• Finally, a package of measures involving lower government spending and higher taxes would have an impact on growth that compares favorably with that of a strategy based solely on increasing the consumption tax rate or on reducing government expenditure.8 This result is independent of the sequencing of these measures.

F2

Growth Effects of Alternative Fiscal Strategies

(Deviation from control; in percentage point)

Citation: IMF Working Papers 2007, 037; 10.5089/9781451866018.001.A001

Among the revenue measures, a consumption tax increase has the least negative effect on output.

  • This result stems from the fact that the tax base is the discounted stream of future income and accumulated savings. With this tax base, the distortion in the consumption-leisure decision is more limited. By contrast, if consumption were to depend only on current income, then a consumption tax would be equivalent to a payroll tax.

  • Raising the corporate income tax rate would involve larger short-term output costs than other taxes because it directly discourages investment (by raising the after-tax cost of capital) in addition to the negative impact on consumption (for those consumers who own capital).9 These adverse effects are somewhat mitigated by a fall in real interest rate following consolidation. Overall, the effect of corporate taxation on the economy depends on how sensitive capital and labor are to changes in the respective tax rates. The current calibration of the model is such that capital is more sensitive to taxes than labor, a feature in line with empirical evidence.10

F3

Impact on real GDP Growth of Tax Hikes: Consumption vs. Corporate

(Deviation from control; in percentage point)

Citation: IMF Working Papers 2007, 037; 10.5089/9781451866018.001.A001

The strategies simulated above achieve a primary balance for the general government (excluding social security), but do not stabilize the debt ratio. The net debt ratio rises to around 130 percent of GDP from 90 percent of GDP after 25 years. The consolidation scenario with transfers yields the lowest debt ratio (around 125 percent) mostly because of a more favorable impact on output. Lowering government spending on goods and services, on the other hand, would generate the highest debt ratio (around 135 percent), as the real interest rate tends to be higher and GDP lower.

F4

Path of Government Debt under Alternative Scenarios

(In percent of GDP)

Citation: IMF Working Papers 2007, 037; 10.5089/9781451866018.001.A001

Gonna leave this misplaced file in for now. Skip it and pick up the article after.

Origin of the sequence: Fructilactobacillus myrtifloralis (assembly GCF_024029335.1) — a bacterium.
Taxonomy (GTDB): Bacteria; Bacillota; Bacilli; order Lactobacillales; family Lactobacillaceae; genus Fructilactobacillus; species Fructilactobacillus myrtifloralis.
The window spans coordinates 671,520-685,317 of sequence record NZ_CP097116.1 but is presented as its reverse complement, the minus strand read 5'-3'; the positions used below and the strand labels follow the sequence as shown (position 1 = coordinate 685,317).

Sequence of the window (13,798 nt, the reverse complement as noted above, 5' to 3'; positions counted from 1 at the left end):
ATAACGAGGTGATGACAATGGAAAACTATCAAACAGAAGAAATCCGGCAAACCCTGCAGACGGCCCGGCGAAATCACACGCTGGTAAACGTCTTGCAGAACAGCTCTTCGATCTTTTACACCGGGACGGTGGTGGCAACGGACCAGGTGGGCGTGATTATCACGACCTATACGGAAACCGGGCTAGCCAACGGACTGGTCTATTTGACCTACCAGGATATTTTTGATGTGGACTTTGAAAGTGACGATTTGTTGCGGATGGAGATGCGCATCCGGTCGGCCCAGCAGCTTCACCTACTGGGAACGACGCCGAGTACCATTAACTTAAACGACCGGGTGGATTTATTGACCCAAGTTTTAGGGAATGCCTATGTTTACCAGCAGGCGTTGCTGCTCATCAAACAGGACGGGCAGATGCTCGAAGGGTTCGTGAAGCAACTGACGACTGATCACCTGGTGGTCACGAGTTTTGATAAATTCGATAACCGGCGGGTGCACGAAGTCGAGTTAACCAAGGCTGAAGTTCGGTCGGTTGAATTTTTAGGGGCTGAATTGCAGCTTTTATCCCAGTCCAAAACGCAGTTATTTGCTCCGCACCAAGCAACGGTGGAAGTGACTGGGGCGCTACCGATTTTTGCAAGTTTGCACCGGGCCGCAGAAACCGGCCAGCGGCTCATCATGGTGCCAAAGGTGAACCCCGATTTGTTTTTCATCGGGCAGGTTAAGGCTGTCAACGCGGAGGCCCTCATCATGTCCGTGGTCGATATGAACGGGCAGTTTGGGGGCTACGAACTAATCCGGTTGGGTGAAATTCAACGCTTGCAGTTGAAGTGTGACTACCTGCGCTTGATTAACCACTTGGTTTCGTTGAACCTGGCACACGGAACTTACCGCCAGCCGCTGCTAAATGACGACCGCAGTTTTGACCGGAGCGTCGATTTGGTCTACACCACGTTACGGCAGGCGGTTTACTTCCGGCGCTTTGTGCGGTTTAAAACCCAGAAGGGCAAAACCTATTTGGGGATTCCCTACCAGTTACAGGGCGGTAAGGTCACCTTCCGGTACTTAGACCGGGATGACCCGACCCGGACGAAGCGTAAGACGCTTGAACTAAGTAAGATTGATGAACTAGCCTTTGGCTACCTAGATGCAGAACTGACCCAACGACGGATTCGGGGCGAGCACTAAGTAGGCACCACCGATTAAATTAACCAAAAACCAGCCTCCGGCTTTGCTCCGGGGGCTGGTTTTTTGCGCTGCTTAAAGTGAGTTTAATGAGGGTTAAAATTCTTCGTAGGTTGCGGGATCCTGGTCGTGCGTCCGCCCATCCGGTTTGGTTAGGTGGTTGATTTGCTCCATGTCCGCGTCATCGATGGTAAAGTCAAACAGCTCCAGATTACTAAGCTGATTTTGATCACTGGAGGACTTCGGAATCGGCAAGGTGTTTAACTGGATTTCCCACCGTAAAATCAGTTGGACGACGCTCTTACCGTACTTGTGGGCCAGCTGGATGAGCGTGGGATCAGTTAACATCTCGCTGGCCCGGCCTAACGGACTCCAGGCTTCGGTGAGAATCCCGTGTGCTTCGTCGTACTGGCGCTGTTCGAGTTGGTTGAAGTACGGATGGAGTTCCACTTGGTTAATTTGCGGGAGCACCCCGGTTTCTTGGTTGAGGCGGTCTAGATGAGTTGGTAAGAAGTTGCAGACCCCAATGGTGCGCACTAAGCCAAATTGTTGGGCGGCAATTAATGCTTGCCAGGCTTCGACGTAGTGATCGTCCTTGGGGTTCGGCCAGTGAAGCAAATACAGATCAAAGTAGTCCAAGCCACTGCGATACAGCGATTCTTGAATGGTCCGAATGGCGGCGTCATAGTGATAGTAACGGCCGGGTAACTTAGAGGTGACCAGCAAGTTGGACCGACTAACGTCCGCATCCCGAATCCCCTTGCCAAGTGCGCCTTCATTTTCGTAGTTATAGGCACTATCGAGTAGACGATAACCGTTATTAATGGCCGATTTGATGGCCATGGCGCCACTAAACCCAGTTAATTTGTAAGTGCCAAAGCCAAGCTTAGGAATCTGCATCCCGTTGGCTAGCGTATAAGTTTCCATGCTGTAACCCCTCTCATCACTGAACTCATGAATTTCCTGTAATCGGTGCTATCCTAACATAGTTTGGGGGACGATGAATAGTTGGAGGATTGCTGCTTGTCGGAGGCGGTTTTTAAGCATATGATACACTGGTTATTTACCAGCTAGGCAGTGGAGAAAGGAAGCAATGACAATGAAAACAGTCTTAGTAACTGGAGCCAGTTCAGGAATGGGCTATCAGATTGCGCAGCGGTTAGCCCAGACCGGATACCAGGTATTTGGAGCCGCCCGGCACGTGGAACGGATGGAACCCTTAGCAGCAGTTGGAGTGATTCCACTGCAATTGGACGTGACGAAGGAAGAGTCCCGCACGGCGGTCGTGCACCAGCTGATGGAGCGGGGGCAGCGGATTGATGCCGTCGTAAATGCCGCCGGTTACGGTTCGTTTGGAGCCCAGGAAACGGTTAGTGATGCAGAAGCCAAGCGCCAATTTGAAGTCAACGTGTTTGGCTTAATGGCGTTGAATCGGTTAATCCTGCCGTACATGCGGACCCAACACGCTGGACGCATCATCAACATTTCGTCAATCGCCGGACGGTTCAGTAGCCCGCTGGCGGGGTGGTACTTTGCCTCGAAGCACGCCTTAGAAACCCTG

The planned consolidation of 2½ percent over 5 years will have limited spillover effects to the rest of the world. This result is largely invariant to the consolidation strategy. Spillover effects occur in the model through two channels: trade and financial.

  • Initially, consolidation lowers Japan’s demand for imports, which reduces foreign growth. However, given the share of the Japan’s economy in world output and the share of net external demand on foreign output the effect on world output is small (trade channel).

  • In the medium term, a lower debt ratio is associated with higher national savings, lower world interest rates, and higher investment at home and abroad (finance channel).

F5

Effects on World GDP Growth

(Deviation from control in percentage point, 25-year average)

Citation: IMF Working Papers 2007, 037; 10.5089/9781451866018.001.A001

B. Size, Pace, and Timing of Adjustment

An alternative consolidation plan that envisages a larger consolidation would stabilize the debt ratio and secure longer-term gains. Debt stabilization will require an adjustment of at least ¾ percent of GDP on average per year or 3¾ percent of GDP over 5 years. This adjustment entails larger output costs in the short-run, but would raise longer-term growth. In particular, labor effort and consumption are stimulated in the longer-term, relative to the baseline, because a lower debt ratio reduces the anticipated tax burden, and thus raises after-tax real wages. The positive effect on output increases with the size of the effect of the interest rate on consumption, which in turn depends on how impatient consumers are.

F6

The Effects of More Ambitious Fiscal Adjustment on Real GDP Growth

(Deviation from adjustment of 1/2 percent of GDP per year, in percentage point)

Citation: IMF Working Papers 2007, 037; 10.5089/9781451866018.001.A001

The rest of the world also benefits from debt stabilization in Japan since world interest rates are lower. Although consolidation in Japan reduces demand for imports, this effect is more than compensated by the decline in the demand for world saving, which creates financing room for additional capital spending in the rest of the world.